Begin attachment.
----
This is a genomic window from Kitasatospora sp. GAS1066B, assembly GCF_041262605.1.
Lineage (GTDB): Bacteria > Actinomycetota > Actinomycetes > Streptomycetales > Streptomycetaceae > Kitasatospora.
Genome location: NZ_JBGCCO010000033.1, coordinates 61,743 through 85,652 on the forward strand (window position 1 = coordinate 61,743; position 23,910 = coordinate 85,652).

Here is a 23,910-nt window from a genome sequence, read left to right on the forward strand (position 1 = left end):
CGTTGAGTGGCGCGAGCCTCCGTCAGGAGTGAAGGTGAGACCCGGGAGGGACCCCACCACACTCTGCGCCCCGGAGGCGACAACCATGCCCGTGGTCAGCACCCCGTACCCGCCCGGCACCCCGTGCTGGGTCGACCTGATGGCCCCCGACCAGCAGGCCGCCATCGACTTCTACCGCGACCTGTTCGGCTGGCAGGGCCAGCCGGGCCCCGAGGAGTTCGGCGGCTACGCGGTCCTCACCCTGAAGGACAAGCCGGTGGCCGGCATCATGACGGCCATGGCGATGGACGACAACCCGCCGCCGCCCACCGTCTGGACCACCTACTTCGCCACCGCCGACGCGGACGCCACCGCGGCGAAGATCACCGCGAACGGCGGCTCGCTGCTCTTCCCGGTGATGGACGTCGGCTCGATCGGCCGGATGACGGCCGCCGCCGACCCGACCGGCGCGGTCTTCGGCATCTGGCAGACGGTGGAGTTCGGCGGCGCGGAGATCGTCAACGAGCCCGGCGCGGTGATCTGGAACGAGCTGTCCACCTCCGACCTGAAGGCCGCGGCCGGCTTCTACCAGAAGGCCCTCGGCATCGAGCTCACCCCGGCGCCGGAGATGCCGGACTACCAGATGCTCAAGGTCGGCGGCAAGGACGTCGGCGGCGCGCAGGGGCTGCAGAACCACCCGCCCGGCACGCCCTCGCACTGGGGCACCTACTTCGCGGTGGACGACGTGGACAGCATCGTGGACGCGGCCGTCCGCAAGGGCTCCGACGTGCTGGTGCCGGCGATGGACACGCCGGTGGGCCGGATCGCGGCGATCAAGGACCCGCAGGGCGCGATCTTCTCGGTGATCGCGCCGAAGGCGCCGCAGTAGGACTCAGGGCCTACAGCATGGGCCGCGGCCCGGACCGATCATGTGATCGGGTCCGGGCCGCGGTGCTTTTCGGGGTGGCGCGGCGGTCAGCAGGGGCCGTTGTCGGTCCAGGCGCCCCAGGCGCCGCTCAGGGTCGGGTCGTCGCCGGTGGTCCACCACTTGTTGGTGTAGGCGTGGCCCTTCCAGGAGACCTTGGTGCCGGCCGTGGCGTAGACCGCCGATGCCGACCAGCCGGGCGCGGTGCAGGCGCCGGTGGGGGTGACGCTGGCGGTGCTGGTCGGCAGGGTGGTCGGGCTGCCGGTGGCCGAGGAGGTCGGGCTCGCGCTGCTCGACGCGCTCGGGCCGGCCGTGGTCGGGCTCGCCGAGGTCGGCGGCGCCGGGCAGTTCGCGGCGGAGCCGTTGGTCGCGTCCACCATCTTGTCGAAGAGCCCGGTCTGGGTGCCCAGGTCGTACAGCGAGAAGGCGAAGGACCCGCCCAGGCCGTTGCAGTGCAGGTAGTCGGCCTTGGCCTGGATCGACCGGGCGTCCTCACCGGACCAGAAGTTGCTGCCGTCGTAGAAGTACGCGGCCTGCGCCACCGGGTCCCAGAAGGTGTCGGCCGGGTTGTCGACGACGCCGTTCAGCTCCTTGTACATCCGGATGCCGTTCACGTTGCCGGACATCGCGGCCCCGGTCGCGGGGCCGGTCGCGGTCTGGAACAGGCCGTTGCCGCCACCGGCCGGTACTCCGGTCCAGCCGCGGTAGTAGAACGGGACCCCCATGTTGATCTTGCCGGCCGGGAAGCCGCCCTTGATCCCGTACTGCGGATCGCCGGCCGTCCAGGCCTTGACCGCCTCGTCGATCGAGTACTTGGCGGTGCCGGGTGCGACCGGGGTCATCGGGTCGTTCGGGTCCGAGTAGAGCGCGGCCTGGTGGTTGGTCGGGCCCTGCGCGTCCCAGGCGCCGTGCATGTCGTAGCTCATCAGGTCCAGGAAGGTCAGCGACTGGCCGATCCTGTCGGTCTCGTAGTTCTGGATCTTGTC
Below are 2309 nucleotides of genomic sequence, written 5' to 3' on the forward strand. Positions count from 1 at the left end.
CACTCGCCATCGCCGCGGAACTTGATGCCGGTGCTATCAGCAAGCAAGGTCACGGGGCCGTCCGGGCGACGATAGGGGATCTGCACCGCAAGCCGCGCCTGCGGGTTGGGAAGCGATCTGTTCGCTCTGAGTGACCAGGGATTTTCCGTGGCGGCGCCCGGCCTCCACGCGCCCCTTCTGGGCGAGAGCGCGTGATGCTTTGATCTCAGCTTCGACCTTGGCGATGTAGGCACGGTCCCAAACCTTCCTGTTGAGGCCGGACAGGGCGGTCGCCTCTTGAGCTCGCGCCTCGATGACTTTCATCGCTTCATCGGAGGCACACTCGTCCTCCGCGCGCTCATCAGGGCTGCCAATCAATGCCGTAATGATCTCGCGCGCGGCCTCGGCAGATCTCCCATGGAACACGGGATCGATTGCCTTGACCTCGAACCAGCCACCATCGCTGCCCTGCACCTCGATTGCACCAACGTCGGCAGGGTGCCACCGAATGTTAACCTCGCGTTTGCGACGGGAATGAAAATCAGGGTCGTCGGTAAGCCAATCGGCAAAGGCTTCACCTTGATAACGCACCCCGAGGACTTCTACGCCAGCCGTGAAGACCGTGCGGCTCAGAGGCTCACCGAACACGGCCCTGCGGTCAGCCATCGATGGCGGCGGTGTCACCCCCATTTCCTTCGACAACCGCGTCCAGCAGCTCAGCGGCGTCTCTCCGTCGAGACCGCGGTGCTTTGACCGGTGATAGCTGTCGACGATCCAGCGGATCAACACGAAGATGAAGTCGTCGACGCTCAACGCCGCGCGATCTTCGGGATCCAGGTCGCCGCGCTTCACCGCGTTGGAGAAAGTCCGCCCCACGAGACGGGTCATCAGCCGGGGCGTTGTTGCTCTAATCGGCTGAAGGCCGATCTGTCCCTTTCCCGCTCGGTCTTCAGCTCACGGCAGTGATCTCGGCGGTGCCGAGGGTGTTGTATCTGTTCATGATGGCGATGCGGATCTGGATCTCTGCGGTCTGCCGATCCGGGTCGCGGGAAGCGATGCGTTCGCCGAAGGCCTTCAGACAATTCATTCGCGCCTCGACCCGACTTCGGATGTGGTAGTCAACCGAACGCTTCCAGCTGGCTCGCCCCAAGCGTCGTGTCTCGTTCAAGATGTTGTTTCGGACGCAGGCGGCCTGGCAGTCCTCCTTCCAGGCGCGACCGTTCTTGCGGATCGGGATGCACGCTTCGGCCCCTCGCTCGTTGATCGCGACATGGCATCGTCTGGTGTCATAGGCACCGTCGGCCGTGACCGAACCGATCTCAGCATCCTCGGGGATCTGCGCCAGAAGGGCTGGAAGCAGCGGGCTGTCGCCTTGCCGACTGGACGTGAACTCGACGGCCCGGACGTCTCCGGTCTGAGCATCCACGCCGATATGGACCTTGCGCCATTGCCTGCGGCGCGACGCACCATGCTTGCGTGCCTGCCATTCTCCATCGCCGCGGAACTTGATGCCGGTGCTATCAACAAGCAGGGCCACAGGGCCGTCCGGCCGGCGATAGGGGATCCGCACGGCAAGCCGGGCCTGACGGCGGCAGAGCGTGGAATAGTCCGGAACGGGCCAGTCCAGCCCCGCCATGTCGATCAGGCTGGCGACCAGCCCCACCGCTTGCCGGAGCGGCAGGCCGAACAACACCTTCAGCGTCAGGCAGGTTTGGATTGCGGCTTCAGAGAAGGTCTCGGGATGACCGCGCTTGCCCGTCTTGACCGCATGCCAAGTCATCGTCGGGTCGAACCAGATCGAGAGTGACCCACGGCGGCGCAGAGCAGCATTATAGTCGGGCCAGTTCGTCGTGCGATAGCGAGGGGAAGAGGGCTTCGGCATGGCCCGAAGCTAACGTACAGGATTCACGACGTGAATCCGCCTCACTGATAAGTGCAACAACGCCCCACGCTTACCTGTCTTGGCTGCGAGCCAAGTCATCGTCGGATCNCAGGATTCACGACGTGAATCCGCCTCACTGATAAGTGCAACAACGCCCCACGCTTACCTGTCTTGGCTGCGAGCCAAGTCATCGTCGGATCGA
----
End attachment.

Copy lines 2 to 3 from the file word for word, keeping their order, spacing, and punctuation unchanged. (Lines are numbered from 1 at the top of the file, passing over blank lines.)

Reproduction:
Lineage (GTDB): Bacteria > Actinomycetota > Actinomycetes > Streptomycetales > Streptomycetaceae > Kitasatospora.
Genome location: NZ_JBGCCO010000033.1, coordinates 61,743 through 85,652 on the forward strand (window position 1 = coordinate 61,743; position 23,910 = coordinate 85,652).